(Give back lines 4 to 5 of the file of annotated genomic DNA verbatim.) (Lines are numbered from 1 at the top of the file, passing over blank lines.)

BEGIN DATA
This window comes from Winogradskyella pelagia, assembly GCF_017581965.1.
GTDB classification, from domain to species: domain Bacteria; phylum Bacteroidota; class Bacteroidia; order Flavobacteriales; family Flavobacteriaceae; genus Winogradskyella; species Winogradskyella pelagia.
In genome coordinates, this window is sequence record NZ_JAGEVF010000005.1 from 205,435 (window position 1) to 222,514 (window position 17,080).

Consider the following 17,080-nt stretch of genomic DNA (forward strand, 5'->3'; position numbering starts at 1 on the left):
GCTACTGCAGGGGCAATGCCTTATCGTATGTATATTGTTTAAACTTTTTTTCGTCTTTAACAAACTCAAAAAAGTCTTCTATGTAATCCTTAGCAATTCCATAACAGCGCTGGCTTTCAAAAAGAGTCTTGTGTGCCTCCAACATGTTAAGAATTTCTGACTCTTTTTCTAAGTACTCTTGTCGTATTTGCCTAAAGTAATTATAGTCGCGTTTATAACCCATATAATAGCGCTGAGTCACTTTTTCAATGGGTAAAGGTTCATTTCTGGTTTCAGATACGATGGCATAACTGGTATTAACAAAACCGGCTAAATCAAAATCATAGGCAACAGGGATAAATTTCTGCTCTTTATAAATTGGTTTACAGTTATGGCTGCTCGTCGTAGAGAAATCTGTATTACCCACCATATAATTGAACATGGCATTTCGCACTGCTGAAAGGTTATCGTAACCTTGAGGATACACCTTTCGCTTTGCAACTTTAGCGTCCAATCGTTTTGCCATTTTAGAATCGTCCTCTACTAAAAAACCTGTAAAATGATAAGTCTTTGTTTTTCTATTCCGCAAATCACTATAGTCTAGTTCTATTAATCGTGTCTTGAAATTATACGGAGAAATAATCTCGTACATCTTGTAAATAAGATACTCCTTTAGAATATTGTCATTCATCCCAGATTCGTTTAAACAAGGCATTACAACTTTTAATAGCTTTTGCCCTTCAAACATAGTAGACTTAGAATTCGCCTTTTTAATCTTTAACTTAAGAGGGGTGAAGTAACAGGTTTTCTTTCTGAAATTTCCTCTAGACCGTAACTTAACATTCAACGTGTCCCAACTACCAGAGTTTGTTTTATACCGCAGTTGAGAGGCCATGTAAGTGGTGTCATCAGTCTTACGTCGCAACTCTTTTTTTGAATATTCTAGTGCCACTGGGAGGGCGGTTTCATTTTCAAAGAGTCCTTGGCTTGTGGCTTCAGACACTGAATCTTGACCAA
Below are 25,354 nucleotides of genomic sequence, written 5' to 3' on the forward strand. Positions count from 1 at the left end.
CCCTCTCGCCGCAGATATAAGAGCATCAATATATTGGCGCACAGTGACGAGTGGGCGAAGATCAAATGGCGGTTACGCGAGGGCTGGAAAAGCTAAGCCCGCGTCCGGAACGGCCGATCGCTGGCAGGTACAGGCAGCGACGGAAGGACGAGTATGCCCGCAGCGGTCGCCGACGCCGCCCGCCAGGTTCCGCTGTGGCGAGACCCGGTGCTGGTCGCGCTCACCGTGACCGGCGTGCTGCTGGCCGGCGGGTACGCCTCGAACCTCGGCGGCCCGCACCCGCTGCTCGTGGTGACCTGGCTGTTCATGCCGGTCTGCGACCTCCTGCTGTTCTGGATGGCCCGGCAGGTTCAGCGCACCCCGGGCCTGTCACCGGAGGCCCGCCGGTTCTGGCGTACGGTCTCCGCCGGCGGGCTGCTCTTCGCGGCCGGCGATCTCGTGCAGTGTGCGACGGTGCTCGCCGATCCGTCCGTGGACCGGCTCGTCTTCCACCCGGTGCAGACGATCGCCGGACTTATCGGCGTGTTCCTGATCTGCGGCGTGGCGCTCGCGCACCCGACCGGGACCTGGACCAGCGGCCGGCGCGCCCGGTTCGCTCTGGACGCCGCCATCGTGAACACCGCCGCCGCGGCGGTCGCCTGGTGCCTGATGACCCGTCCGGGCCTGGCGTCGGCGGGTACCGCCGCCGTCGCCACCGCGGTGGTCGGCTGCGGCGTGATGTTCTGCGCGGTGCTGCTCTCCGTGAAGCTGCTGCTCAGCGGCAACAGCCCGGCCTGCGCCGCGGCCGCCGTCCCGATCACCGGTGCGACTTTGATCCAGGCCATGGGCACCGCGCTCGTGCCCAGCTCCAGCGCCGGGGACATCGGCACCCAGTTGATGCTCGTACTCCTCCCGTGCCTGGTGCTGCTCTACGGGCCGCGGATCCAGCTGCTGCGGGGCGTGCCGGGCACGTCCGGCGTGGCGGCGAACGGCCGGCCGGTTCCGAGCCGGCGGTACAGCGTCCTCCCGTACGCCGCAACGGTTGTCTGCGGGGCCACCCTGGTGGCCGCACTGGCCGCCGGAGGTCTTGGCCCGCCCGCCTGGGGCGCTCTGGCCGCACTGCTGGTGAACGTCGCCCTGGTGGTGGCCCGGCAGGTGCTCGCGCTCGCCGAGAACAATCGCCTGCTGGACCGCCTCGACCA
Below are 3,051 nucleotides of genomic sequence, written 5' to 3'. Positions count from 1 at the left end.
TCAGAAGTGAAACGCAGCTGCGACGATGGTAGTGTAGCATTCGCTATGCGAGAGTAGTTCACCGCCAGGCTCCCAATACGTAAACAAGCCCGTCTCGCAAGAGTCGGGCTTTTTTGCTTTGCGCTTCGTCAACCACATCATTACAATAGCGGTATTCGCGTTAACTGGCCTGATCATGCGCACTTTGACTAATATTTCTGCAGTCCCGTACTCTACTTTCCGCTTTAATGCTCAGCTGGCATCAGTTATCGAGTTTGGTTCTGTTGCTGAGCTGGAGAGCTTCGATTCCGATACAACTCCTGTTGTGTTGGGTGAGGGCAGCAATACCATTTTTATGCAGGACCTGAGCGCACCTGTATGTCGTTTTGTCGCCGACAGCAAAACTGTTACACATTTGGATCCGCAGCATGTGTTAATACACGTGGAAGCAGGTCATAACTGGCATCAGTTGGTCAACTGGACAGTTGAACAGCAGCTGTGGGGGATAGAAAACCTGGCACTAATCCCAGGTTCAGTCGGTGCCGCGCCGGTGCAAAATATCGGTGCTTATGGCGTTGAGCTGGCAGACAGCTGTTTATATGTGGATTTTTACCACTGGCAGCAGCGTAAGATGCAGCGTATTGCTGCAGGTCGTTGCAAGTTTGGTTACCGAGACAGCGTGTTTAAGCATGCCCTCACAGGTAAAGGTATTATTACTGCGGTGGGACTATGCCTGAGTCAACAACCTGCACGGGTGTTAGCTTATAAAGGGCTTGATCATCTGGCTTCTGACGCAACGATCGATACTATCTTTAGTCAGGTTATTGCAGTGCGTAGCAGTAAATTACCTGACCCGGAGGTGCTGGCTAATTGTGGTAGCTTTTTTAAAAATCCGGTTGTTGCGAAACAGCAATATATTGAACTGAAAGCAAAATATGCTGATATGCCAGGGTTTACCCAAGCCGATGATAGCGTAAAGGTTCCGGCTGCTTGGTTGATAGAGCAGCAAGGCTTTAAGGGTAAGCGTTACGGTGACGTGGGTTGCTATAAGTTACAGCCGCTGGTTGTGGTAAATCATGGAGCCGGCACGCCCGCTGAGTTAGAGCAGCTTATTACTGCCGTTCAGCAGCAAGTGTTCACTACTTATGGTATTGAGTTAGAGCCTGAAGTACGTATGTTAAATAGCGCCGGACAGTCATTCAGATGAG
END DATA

Consider the following 17,080-nt stretch of genomic DNA (forward strand, 5'->3'; position numbering starts at 1 on the left):
GCTACTGCAGGGGCAATGCCTTATCGTATGTATATTGTTTAAACTTTTTTTCGTCTTTAACAAACTCAAAAAAGTCTTCTATGTAATCCTTAGCAATTCCATAACAGCGCTGGCTTTCAAAAAGAGTCTTGTGTGCCTCCAACATGTTAAGAATTTCTGACTCTTTTTCTAAGTACTCTTGTCGTATTTGCCTAAAGTAATTATAGTCGCGTTTATAACCCATATAATAGCGCTGAGTCACTTTTTCAATGGGTAAAGGTTCATTTCTGGTTTCAGATACGATGGCATAACTGGTATTAACAAAACCGGCTAAATCAAAATCATAGGCAACAGGGATAAATTTCTGCTCTTTATAAATTGGTTTACAGTTATGGCTGCTCGTCGTAGAGAAATCTGTATTACCCACCATATAATTGAACATGGCATTTCGCACTGCTGAAAGGTTATCGTAACCTTGAGGATACACCTTTCGCTTTGCAACTTTAGCGTCCAATCGTTTTGCCATTTTAGAATCGTCCTCTACTAAAAAACCTGTAAAATGATAAGTCTTTGTTTTTCTATTCCGCAAATCACTATAGTCTAGTTCTATTAATCGTGTCTTGAAATTATACGGAGAAATAATCTCGTACATCTTGTAAATAAGATACTCCTTTAGAATATTGTCATTCATCCCAGATTCGTTTAAACAAGGCATTACAACTTTTAATAGCTTTTGCCCTTCAAACATAGTAGACTTAGAATTCGCCTTTTTAATCTTTAACTTAAGAGGGGTGAAGTAACAGGTTTTCTTTCTGAAATTTCCTCTAGACCGTAACTTAACATTCAACGTGTCCCAACTACCAGAGTTTGTTTTATACCGCAGTTGAGAGGCCATGTAAGTGGTGTCATCAGTCTTACGTCGCAACTCTTTTTTTGAATATTCTAGTGCCACTGGGAGGGCGGTTTCATTTTCAAAGAGTCCTTGGCTTGTGGCTTCAGACACTGAATCTTGACCAA